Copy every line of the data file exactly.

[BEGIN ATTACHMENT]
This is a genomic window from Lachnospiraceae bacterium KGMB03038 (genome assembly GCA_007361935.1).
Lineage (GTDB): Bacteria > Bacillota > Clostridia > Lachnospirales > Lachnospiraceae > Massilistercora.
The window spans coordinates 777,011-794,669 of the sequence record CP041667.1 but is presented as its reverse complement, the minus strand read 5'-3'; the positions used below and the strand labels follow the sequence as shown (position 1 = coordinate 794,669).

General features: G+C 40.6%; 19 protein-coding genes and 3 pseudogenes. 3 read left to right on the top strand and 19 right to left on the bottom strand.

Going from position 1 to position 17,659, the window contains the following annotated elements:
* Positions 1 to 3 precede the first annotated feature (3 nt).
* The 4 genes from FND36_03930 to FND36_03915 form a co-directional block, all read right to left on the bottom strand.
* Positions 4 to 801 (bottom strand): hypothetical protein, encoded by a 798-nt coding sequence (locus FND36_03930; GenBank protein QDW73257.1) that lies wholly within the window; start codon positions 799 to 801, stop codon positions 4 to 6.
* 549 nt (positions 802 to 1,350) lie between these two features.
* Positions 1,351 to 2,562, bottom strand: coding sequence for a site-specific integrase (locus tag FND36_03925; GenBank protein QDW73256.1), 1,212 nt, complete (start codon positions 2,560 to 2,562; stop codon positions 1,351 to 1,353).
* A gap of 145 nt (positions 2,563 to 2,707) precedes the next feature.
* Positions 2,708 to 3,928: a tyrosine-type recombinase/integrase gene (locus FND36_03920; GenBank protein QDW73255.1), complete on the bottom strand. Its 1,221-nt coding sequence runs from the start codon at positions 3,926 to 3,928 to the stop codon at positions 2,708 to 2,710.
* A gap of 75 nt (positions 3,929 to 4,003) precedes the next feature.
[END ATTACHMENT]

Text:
This is a genomic window from Lachnospiraceae bacterium KGMB03038 (genome assembly GCA_007361935.1).
Lineage (GTDB): Bacteria > Bacillota > Clostridia > Lachnospirales > Lachnospiraceae > Massilistercora.
The window spans coordinates 777,011-794,669 of the sequence record CP041667.1 but is presented as its reverse complement, the minus strand read 5'-3'; the positions used below and the strand labels follow the sequence as shown (position 1 = coordinate 794,669).

General features: G+C 40.6%; 19 protein-coding genes and 3 pseudogenes. 3 read left to right on the top strand and 19 right to left on the bottom strand.

Going from position 1 to position 17,659, the window contains the following annotated elements:
* Positions 1 to 3 precede the first annotated feature (3 nt).
* The 4 genes from FND36_03930 to FND36_03915 form a co-directional block, all read right to left on the bottom strand.
* Positions 4 to 801 (bottom strand): hypothetical protein, encoded by a 798-nt coding sequence (locus FND36_03930; GenBank protein QDW73257.1) that lies wholly within the window; start codon positions 799 to 801, stop codon positions 4 to 6.
* 549 nt (positions 802 to 1,350) lie between these two features.
* Positions 1,351 to 2,562, bottom strand: coding sequence for a site-specific integrase (locus tag FND36_03925; GenBank protein QDW73256.1), 1,212 nt, complete (start codon positions 2,560 to 2,562; stop codon positions 1,351 to 1,353).
* A gap of 145 nt (positions 2,563 to 2,707) precedes the next feature.
* Positions 2,708 to 3,928: a tyrosine-type recombinase/integrase gene (locus FND36_03920; GenBank protein QDW73255.1), complete on the bottom strand. Its 1,221-nt coding sequence runs from the start codon at positions 3,926 to 3,928 to the stop codon at positions 2,708 to 2,710.
* A gap of 75 nt (positions 3,929 to 4,003) precedes the next feature.